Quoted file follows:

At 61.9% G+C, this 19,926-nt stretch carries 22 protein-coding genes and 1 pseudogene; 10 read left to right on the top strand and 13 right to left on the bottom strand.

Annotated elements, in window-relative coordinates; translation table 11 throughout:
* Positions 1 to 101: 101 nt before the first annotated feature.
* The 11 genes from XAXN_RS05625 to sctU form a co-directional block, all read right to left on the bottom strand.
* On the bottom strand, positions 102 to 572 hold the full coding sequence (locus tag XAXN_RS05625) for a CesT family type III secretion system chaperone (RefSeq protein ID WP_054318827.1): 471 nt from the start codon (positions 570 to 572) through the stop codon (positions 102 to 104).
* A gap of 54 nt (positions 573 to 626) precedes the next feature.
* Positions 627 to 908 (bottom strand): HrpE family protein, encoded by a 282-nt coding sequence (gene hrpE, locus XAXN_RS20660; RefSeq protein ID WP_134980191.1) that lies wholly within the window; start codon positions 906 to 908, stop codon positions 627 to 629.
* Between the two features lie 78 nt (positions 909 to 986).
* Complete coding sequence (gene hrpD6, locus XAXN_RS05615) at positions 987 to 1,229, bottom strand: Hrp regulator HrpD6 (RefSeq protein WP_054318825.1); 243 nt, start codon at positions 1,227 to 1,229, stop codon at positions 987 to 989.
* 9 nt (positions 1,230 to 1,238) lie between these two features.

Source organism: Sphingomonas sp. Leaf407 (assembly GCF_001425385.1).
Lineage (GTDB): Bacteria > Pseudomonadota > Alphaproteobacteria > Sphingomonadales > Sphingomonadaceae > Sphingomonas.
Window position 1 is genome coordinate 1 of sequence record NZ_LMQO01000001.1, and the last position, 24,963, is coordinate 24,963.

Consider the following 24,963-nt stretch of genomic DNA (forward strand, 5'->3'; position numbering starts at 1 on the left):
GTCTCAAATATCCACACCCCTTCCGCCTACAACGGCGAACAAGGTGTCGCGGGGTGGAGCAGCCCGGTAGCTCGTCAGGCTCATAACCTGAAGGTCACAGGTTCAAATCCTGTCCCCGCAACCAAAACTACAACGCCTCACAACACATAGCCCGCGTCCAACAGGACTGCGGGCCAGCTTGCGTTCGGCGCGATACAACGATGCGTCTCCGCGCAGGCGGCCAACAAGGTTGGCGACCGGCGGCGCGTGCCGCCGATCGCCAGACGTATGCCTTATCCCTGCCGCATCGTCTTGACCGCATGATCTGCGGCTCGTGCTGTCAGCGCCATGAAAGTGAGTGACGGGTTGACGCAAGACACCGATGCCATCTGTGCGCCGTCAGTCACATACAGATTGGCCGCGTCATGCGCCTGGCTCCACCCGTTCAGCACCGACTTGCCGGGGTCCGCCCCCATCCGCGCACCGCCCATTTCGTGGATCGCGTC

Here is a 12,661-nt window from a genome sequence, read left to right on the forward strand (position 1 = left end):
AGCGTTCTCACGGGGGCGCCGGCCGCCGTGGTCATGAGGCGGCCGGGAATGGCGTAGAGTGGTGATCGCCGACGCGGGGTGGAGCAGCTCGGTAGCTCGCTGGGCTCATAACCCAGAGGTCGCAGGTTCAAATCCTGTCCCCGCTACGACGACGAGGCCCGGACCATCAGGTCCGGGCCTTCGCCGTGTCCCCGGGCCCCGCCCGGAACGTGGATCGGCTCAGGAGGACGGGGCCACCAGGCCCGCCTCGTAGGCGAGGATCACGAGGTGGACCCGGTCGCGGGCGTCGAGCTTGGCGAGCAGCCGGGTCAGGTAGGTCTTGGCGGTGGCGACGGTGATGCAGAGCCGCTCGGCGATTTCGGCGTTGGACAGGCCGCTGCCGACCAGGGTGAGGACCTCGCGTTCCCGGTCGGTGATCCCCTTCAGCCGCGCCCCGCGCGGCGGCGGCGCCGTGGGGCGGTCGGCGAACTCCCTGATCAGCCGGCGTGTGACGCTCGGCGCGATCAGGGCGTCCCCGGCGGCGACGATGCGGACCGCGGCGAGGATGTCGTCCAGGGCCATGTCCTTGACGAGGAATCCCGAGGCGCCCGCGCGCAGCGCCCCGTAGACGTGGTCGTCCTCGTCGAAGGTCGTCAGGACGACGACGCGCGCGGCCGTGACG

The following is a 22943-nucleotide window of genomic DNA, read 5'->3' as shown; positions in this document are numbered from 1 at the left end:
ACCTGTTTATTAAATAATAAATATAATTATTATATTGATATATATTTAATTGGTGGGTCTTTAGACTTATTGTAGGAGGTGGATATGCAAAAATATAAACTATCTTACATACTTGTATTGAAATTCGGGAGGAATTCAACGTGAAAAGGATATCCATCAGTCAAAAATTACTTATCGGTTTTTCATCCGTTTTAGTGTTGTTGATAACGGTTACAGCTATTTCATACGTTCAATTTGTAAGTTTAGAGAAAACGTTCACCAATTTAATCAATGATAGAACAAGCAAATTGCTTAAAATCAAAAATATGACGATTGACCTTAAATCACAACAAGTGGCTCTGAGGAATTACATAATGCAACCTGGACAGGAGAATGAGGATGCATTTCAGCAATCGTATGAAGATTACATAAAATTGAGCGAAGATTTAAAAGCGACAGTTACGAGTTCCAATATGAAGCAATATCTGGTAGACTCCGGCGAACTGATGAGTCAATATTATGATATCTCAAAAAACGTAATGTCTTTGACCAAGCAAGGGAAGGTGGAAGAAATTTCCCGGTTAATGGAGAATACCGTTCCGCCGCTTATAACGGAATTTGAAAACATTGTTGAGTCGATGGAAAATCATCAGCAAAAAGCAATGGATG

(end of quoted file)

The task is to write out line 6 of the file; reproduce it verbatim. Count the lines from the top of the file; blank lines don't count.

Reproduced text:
* A gap of 54 nt (positions 573 to 626) precedes the next feature.